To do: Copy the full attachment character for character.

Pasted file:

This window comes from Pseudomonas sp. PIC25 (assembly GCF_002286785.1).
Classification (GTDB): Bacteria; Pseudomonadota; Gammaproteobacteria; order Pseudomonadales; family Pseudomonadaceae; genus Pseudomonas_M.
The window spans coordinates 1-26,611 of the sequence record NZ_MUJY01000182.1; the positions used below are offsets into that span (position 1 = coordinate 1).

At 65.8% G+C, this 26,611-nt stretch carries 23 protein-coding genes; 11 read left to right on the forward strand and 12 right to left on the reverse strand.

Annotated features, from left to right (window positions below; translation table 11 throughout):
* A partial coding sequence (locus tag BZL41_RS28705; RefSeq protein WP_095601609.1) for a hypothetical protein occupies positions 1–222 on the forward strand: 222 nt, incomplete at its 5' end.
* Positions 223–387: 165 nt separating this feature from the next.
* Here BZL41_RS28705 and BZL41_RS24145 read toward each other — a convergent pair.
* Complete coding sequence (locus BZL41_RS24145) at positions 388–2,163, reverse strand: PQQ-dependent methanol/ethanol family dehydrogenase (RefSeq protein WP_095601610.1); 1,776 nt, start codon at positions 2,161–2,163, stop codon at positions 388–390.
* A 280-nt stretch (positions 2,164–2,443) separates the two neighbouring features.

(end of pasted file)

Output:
This window comes from Pseudomonas sp. PIC25 (assembly GCF_002286785.1).
Classification (GTDB): Bacteria; Pseudomonadota; Gammaproteobacteria; order Pseudomonadales; family Pseudomonadaceae; genus Pseudomonas_M.
The window spans coordinates 1-26,611 of the sequence record NZ_MUJY01000182.1; the positions used below are offsets into that span (position 1 = coordinate 1).

At 65.8% G+C, this 26,611-nt stretch carries 23 protein-coding genes; 11 read left to right on the forward strand and 12 right to left on the reverse strand.

Annotated features, from left to right (window positions below; translation table 11 throughout):
* A partial coding sequence (locus tag BZL41_RS28705; RefSeq protein WP_095601609.1) for a hypothetical protein occupies positions 1–222 on the forward strand: 222 nt, incomplete at its 5' end.
* Positions 223–387: 165 nt separating this feature from the next.
* Here BZL41_RS28705 and BZL41_RS24145 read toward each other — a convergent pair.
* Complete coding sequence (locus BZL41_RS24145) at positions 388–2,163, reverse strand: PQQ-dependent methanol/ethanol family dehydrogenase (RefSeq protein WP_095601610.1); 1,776 nt, start codon at positions 2,161–2,163, stop codon at positions 388–390.
* A 280-nt stretch (positions 2,164–2,443) separates the two neighbouring features.